How to make the internet a better place
Stephen Hannon | Wednesday, February 14, 2018
For as long as I’ve had to do school projects requiring some amount of research — since maybe third grade or so — there’s been one word that seems to strike as much fear into my teachers’ hearts as a four-letter curse word. It’s the “He-Who-Must-Not-Be-Named” of academia: Wikipedia. But Wikipedia is not something to be avoided like the plague. In fact, it’s the most useful place to start your research.
First, some terminology. Wikipedia is just one example of a “wiki,” which is the generic term for a website that is edited collaboratively by many users. Wikipedia was started in 2001, and since then it has grown to tens of millions of encyclopedia articles across nearly 300 languages.
Teachers and professors have valid reasons for doubting the reliability of a website that can be edited by anyone, anywhere, without approval. You don’t even need to create an account to edit. But there’s a reason why Wikipedia is one of the top-visited sites in the world, not a pit of absurd, completely made-up information. There are many protective measures in place. A juvenile insertion of a vulgar remark about a disliked celebrity, for example, will be reverted instantly by a specialized computer program. Even a more clever vandal is vastly outnumbered by well-intentioned editors cleaning up and ensuring the accuracy of the encyclopedia. Even still, I realize that the chance of an inaccuracy is not one that’s worth taking when it comes to a major research paper.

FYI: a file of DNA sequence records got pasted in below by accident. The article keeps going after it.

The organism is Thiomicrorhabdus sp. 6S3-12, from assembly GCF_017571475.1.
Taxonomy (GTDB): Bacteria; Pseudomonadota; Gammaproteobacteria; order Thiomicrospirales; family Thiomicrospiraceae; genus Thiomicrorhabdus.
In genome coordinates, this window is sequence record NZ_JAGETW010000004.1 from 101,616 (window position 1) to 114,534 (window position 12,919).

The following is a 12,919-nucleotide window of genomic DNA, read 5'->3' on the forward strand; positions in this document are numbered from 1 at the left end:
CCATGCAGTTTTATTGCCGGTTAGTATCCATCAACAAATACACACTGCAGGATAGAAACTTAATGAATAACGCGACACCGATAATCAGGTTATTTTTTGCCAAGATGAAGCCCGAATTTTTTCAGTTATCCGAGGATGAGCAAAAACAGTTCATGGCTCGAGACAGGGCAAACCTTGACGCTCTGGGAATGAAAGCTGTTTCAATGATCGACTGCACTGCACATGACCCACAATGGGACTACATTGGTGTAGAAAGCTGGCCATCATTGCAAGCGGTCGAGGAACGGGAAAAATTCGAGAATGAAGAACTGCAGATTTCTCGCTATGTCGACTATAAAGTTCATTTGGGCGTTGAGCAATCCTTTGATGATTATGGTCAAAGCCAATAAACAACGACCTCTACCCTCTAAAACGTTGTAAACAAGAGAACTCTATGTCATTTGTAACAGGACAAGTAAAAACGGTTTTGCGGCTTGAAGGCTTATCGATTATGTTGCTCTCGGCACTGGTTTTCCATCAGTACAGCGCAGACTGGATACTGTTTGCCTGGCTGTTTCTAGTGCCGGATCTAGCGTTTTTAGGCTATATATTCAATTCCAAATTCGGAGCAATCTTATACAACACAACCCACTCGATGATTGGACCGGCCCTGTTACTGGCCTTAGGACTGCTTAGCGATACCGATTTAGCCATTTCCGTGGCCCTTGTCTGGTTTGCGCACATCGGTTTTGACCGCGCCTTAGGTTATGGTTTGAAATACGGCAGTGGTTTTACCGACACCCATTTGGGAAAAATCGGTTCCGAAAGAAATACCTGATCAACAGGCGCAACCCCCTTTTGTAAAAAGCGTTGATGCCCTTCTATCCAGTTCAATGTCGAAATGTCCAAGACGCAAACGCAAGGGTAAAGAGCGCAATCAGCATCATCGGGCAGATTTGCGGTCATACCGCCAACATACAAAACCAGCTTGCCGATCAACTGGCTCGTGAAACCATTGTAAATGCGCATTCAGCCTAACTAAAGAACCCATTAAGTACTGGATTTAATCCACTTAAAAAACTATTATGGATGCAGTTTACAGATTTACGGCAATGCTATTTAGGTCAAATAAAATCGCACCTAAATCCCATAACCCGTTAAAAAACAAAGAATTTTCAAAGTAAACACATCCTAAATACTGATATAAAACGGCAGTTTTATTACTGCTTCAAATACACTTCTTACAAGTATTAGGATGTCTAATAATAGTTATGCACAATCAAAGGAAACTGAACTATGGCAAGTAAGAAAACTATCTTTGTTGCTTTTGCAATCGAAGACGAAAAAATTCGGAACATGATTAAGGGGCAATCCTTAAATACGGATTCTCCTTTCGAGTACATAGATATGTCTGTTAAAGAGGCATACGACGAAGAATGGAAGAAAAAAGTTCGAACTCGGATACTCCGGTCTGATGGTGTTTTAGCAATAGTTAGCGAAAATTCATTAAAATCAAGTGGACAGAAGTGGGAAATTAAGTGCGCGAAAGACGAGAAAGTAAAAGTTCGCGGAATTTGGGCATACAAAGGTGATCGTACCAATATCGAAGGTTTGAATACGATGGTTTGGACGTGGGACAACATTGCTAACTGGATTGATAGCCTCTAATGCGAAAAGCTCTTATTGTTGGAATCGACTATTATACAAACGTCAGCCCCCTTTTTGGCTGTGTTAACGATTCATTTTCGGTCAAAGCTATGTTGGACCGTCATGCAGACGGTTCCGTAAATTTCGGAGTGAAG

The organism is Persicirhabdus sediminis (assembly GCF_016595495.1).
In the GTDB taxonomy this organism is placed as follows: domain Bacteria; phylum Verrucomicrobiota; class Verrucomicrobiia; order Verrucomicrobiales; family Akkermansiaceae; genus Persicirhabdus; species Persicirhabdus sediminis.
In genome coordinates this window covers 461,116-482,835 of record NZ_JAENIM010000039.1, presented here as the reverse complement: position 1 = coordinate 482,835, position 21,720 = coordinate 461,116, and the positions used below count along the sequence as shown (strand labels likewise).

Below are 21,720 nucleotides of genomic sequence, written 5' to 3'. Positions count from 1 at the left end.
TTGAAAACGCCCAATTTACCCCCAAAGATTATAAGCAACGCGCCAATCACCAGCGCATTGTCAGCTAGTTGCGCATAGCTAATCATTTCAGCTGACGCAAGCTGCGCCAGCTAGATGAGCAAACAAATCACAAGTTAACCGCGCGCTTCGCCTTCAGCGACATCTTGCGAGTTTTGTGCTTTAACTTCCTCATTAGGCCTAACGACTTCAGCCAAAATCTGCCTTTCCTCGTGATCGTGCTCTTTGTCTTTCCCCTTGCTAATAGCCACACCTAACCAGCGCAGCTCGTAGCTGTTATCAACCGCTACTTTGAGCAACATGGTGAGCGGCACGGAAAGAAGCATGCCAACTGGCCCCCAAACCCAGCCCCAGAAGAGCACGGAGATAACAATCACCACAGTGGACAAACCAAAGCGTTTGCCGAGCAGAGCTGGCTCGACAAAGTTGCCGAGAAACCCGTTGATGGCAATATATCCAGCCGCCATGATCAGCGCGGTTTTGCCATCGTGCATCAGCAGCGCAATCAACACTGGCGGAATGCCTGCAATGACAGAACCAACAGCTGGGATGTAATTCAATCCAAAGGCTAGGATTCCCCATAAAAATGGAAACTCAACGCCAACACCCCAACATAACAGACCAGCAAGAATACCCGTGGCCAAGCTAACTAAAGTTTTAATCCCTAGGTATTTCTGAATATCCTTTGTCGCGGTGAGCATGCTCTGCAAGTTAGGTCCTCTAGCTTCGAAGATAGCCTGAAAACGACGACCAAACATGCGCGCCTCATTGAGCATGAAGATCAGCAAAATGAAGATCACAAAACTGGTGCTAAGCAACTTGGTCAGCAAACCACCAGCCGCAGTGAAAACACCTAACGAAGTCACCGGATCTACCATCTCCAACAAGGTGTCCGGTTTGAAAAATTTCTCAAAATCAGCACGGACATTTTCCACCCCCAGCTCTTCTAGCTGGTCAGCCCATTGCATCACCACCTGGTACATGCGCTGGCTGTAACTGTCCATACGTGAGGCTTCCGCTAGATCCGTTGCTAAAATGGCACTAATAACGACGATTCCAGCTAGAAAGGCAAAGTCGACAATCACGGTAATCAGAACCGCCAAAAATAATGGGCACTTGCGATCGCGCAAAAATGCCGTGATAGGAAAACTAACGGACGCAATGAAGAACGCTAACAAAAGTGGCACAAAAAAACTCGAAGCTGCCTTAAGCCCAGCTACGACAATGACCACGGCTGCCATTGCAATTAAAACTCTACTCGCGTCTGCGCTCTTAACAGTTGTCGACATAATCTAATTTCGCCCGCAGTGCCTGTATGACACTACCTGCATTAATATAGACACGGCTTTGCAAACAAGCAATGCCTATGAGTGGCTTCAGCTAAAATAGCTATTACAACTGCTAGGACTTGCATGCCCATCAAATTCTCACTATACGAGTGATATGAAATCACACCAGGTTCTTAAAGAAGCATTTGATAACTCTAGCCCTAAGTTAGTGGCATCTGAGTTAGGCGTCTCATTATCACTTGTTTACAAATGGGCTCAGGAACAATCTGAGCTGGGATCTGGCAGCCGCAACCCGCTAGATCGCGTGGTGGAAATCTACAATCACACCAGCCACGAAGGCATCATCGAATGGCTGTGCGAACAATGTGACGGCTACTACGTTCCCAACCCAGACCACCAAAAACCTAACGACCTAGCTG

But the goal of Wikipedia is not to be the only stop for your research. In fact, one of Wikipedia’s core policies is that everything in an article must be able to be verified by a reliable source. Furthermore, any fact that can be challenged has to be backed up by an inline citation. You may have seen those superscripted numbers in square brackets but never clicked on them.
There lies the true beauty of Wikipedia. Those citations take you to a reference to a book, news article, journal, etc., frequently online, where you can continue your research and independently verify what you read.
For many of Wikipedia’s articles, that page is arguably the most current, comprehensive treatment of that subject that is freely available anywhere online. And the reason why Wikipedia is widely distrusted is also the reason why it is so exhaustive and up-to-date. You don’t have to be an expert in the field or slog through a lengthy review process to add a fact or fix a mistake. The job of a Wikipedia editor is to synthesize the literature of many different experts, and it’s easier than you might think. I’ve been active on Wikipedia for over six years and written dozens of articles in my spare time. I learned how to be a better researcher and writer through this.
To be clear, I am by no means advocating for blind acceptance of everything you read on Wikipedia, and certainly not for plagiarizing the site. Take Wikipedia with a grain of salt, but don’t ignore it entirely. Be a critical reader, and use the references. If you find a mistake and fix it. Congratulations — you’ve just made the Internet a better place.
The views expressed in this column are those of the author and not necessarily those of The Observer.